(Jan. 15, 2021) In December 2020 and early January 2021, Turkey’s Ministry of Internal Affairs, in accordance with presidential cabinet decisions, issued a series of orders introducing an array of measures regulating people’s mobility in an effort to contain the spread of COVID-19 in the country.
In particular, a number of special measures were adopted to remain in effect during the New Year’s holiday between December 31 and January 4. The restrictions, except those specific to prohibiting public New Year’s celebrations, were still in effect as of January 11. The measures include the following restrictions:
Residents are not allowed to travel between 9 p.m. and 5 a.m. on weekdays and for the whole day on weekends, starting from 9 p.m. on Fridays and ending at 5 a.m. on Mondays.
On weekends, persons over 20 and under 65 years of age are allowed to visit the local markets, general stores, groceries, butchers, fishmongers, and fruit and nut sellers closest to their residences, which are permitted to stay open between 10 a.m. and 5 p.m. on weekends. Bakeries are allowed to stay open all day on weekends, and persons over 20 and under 65 are allowed to visit bakeries that are walking distance from their residences.
Since the ministry’s order of November 18, 2020, persons under 20 are allowed outside only between 1 p.m. and 4 p.m., with exceptions for students enrolled in institutions that are allowed to provide in-person training, such as medical schools and technical schools offering lab-based programs. Persons over 65 are allowed outside only between 10 a.m. and 1 p.m.
Weekend mobility restrictions were extended to the New Year holiday period between 9 p.m. on December 31 and 5 p.m. on January 4.
Persons who are over 65 and persons who are immunocompromised and are affected by the movement restrictions are to be supported in carrying out essential activities, such as shopping, cleaning, banking, and bureaucratic transactions, by Filial Piety Social Support groups composed of police, gendarmes, and social workers.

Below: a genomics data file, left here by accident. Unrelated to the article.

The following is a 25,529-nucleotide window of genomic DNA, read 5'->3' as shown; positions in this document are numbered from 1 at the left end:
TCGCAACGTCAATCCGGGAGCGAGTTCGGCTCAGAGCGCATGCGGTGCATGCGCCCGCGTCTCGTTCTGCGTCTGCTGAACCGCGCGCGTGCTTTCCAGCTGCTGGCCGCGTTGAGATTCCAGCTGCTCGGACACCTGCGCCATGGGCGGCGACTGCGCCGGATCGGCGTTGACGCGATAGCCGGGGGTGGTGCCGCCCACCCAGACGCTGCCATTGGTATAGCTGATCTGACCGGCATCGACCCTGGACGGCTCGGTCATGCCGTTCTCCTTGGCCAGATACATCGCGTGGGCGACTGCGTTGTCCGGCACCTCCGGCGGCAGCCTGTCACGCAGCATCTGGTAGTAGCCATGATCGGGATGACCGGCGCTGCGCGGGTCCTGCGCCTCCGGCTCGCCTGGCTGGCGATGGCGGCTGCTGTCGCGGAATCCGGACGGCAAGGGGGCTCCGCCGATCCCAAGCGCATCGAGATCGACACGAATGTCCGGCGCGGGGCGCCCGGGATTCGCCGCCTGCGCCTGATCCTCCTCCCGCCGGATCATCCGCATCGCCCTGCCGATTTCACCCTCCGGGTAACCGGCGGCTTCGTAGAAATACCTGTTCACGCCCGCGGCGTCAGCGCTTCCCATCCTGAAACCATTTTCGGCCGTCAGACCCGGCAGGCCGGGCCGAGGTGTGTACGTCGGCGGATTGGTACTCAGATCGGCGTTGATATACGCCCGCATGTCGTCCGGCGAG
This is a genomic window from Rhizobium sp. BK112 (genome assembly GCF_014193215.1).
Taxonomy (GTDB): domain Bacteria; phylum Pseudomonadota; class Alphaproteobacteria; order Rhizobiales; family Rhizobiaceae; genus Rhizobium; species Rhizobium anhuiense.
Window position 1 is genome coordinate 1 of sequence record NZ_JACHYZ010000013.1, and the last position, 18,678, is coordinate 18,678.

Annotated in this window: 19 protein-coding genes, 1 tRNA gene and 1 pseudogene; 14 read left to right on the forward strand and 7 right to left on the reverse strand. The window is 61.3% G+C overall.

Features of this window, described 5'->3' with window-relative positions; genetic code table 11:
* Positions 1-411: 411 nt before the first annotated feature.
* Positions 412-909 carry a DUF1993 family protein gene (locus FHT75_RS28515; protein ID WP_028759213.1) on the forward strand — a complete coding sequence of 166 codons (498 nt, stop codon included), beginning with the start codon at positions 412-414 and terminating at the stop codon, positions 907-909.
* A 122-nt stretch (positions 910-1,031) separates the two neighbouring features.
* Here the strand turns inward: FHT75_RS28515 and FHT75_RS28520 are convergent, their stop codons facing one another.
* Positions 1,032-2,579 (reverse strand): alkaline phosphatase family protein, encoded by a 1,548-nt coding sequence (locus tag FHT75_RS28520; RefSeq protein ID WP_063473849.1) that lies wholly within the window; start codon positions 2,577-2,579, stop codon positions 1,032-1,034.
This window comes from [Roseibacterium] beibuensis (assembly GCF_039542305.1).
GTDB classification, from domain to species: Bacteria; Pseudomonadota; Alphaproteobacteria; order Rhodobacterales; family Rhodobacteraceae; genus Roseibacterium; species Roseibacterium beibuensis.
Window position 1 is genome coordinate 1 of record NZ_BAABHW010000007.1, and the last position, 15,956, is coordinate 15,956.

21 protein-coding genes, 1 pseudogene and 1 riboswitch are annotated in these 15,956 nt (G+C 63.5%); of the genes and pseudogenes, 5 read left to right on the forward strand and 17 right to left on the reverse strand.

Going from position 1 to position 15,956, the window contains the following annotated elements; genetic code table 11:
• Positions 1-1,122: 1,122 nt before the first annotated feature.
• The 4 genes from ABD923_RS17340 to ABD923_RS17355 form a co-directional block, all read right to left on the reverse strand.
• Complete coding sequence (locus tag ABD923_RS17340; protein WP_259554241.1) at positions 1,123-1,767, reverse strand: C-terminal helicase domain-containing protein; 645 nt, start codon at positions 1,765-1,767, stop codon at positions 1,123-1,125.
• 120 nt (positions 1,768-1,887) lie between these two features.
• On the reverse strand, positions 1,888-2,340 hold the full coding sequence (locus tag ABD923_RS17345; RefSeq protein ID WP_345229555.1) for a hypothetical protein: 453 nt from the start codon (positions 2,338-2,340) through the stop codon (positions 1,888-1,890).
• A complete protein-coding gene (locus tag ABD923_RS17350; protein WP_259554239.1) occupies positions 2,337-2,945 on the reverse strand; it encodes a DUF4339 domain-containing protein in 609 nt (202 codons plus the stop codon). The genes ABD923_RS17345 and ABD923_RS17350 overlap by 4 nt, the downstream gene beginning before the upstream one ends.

All persons whose mobility is restricted by the measures must request special permits to travel during the restriction times. These permits can be obtained online through the central government’s electronic platform.
Foreign tourists are generally exempted from the mobility restrictions.
To prevent mass-spread events, all public meetings were forbidden from 9 p.m. on December 31 to 10 a.m. on January 1, and access to avenues, boulevards, plazas, and city squares where New Year celebrations traditionally take place was barred to all persons, including foreign tourists.
Hotels and other lodging and accommodation providers were also forbidden to organize celebratory events and play live or recorded music between 9 p.m. on December 31 and 5 a.m. on January 4.
Violators of the mobility restrictions are subject to administrative fines under article 282 of the Public Hygiene Law of 1930 and criminal prosecution under article 195 of the Turkish Penal Code. Article 195 of the Code provides the offense of violating measures for the containment of contagious diseases, which is punishable by up to one year in prison. On January 11, the Ministry of Internal Affairs reported in a press release that administrative procedures had been initiated against more than 35,000 persons who had violated the curfew and mobility restrictions between January 4 and January 11.